" /> " />

Do Assignment Conditions Constitute a Limiting Condition?

Do Assignment Conditions Constitute a Limiting Condition?

Thursday, August 20, 2020 in Education

The short answer is no. To better understand the question, let’s take a look at the 2020-2021 Uniform Standards of Professional Appraisal Practice (USPAP) definition of assignment conditions. USPAP defines Assignment Conditions as, "Assumptions, extraordinary assumptions, hypothetical conditions, laws and regulations, jurisdictional exceptions, and other conditions that affect the scope of work."

Some examples of the “other conditions that affect the scope of work” include but are not limited to: The items were not available for personal inspection, the appraiser was not able to take the artwork out of the frame, the lighting in the house was poor, the appraiser had limited time onsite, or the market was researched and there were very few comparable sales. These statements are all assignment conditions that would be listed in the scope of work section of your appraisal report. Thus, it appears that many of the statements that personal property appraisers have traditionally thought of as limiting conditions are, in fact, assignment conditions.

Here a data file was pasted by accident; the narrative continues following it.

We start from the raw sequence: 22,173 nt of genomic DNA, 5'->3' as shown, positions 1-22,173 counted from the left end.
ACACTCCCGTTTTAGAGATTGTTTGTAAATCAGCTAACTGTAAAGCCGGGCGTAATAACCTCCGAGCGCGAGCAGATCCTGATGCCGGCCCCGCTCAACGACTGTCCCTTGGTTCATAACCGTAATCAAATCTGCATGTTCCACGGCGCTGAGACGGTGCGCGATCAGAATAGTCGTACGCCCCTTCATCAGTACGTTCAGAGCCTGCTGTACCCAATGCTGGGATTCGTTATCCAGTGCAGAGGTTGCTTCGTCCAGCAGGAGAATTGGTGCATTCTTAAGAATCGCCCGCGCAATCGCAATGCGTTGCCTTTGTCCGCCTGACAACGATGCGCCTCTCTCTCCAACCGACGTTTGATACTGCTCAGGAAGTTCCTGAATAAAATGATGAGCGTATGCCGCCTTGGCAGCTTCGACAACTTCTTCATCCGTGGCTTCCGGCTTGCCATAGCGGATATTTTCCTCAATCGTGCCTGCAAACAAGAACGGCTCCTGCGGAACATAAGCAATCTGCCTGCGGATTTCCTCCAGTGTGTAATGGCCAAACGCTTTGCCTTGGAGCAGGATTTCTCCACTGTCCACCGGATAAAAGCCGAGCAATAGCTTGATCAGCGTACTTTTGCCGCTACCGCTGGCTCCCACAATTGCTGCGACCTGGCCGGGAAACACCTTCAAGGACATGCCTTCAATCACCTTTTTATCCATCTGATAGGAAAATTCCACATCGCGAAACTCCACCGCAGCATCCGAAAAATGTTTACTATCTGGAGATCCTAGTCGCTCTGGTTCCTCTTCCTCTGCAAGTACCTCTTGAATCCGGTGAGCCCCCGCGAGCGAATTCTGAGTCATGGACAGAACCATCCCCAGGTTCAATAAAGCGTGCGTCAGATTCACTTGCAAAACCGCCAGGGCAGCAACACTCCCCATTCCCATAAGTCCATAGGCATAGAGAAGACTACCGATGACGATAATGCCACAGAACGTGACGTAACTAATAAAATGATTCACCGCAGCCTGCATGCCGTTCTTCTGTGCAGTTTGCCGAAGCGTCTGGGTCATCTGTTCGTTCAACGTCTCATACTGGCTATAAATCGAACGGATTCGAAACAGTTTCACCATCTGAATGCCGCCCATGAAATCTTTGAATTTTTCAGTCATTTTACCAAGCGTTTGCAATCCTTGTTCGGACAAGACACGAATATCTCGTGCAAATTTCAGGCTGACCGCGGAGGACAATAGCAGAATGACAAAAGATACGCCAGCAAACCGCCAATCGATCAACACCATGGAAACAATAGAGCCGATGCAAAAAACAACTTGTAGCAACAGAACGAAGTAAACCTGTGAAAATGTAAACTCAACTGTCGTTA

So, what are limiting conditions? Currently, USPAP does not have a formal definition for limiting conditions. The only place in USPAP that the limiting condition term appears is in the reporting Standards Rules 2, 4, 6, 8 and 10. Providing a better understanding into what limiting conditions are, we can look to other appraisal disciplines for their standard use of the term or even better, a recent court case for guidance on limiting conditions. The Connecticut Superior Court case, Renewal Capital, LLC v. Joshua Martin, et al., Superior Court, Judicial District of Hartford at Hartford, Docket No. HHD-CV18-6088271-S, addressed the use of limiting conditions. This court case involved a real property appraiser and the use of limiting conditions in the appraisal report. The court specifically ruled on what constitutes limiting conditions. In summary the court found, “Limiting Conditions utilize basic assumptions about things the appraiser is not qualified to determine and it limits the appraiser’s liability and limits the scope of the appraiser’s responsibilities in an appraisal assignment.” Even though this was a real property court case, it provided insight into how the use of limiting conditions in an appraisal report from a USPAP compliancy perspective limited the appraiser’s liability in court. Since USPAP applies to all appraisal disciplines, the concept of limiting conditions from a real property reporting perspective carries over to personal property reporting. It is also not unusual for a court case regarding concepts from one appraisal discipline to later transfer to the other appraisal disciplines. We see this often happening with court cases involving the IRS.